In Critique of Pure Reason Kant famously listed his primary questions:
All the interests of my reason, speculative as well as practical, combine in the three following questions:
- What can I know?
- What ought I do?
- What may I hope?
I find it odd that Kant took such a moralistic angle on his actions and hopes. Why are they framed in terms of ought and may, when they could have been more neutral questions of pure capability? Why not ask what can I do? What can I hope?
I’m sensitive to these kinds of relationships, especially in the ways they can get confused when combined — most of all when that sneaky and garrulous character, the what, starts insinuating himself in questions where he might not be as helpful as he claims to be. The what is pretty glib — a lot of talk, and little action.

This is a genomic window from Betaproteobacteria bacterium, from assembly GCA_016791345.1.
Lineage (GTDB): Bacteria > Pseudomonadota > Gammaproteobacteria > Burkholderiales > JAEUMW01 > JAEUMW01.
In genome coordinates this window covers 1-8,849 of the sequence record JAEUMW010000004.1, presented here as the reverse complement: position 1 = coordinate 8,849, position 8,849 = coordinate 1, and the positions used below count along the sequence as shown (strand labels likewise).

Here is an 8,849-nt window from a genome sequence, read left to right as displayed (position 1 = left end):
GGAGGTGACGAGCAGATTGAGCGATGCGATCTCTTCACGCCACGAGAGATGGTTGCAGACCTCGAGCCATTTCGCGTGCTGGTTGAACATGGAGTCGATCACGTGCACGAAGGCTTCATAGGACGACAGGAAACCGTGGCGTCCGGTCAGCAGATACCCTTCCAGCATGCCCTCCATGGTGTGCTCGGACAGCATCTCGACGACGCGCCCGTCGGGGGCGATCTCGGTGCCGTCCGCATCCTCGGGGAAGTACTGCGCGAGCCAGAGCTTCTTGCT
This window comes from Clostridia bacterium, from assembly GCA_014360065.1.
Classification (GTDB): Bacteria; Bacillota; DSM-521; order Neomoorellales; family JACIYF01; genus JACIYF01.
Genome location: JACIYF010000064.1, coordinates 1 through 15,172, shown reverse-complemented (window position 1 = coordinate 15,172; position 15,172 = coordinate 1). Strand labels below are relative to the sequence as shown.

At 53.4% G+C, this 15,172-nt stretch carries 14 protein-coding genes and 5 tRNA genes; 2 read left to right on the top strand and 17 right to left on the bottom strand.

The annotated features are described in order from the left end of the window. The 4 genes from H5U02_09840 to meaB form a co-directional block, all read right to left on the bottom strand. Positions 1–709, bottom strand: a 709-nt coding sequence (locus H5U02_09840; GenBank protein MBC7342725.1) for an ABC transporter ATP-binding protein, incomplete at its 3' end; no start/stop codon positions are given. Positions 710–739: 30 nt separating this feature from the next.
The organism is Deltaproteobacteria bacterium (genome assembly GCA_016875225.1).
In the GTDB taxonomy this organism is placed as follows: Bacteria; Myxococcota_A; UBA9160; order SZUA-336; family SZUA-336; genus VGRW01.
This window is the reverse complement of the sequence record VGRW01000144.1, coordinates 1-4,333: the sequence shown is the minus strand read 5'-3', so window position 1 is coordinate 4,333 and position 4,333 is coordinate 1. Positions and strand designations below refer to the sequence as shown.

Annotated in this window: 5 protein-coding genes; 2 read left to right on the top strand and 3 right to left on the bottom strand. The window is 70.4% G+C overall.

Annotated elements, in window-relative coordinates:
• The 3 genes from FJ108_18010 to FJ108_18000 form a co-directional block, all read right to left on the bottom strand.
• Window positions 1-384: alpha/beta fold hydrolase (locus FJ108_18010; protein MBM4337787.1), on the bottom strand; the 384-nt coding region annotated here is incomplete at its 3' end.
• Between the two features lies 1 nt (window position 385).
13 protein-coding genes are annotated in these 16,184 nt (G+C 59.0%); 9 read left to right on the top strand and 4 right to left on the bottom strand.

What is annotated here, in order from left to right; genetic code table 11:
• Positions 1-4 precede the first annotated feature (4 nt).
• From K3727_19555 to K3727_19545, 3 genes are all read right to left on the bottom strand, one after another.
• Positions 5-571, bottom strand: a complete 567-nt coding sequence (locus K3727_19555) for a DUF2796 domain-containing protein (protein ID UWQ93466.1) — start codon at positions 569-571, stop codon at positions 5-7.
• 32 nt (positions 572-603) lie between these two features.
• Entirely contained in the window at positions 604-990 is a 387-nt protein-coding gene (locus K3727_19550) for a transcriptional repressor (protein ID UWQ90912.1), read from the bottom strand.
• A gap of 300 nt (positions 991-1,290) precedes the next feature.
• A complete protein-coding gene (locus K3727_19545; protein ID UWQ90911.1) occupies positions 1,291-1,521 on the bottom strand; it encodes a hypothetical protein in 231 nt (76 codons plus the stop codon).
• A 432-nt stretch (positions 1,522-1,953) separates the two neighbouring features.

In my little 9-page chapbook (which outlines the basic forms of my own enworldment) I permute intuition and object and identified nine combinations. But each of these combinations can themselves be the objects of other intuitions, and those complex combination can also be objects, and so on.
- Intuiting-what knows the what of is, as fact.
- Intuiting-what knows the what of can, as method.
- Intuiting-what knows the what of ought, as ideal.
- Intuiting-how does the how of can, as ability.
- Intuiting-how does the how of ought, as grace.
- Intuiting-how does the how of is, as technique.
- Intuiting-why cares the why of ought, as value.
- Intuiting-why cares the why of is, as taste.
- Intuiting-why cares the why of can, as purpose.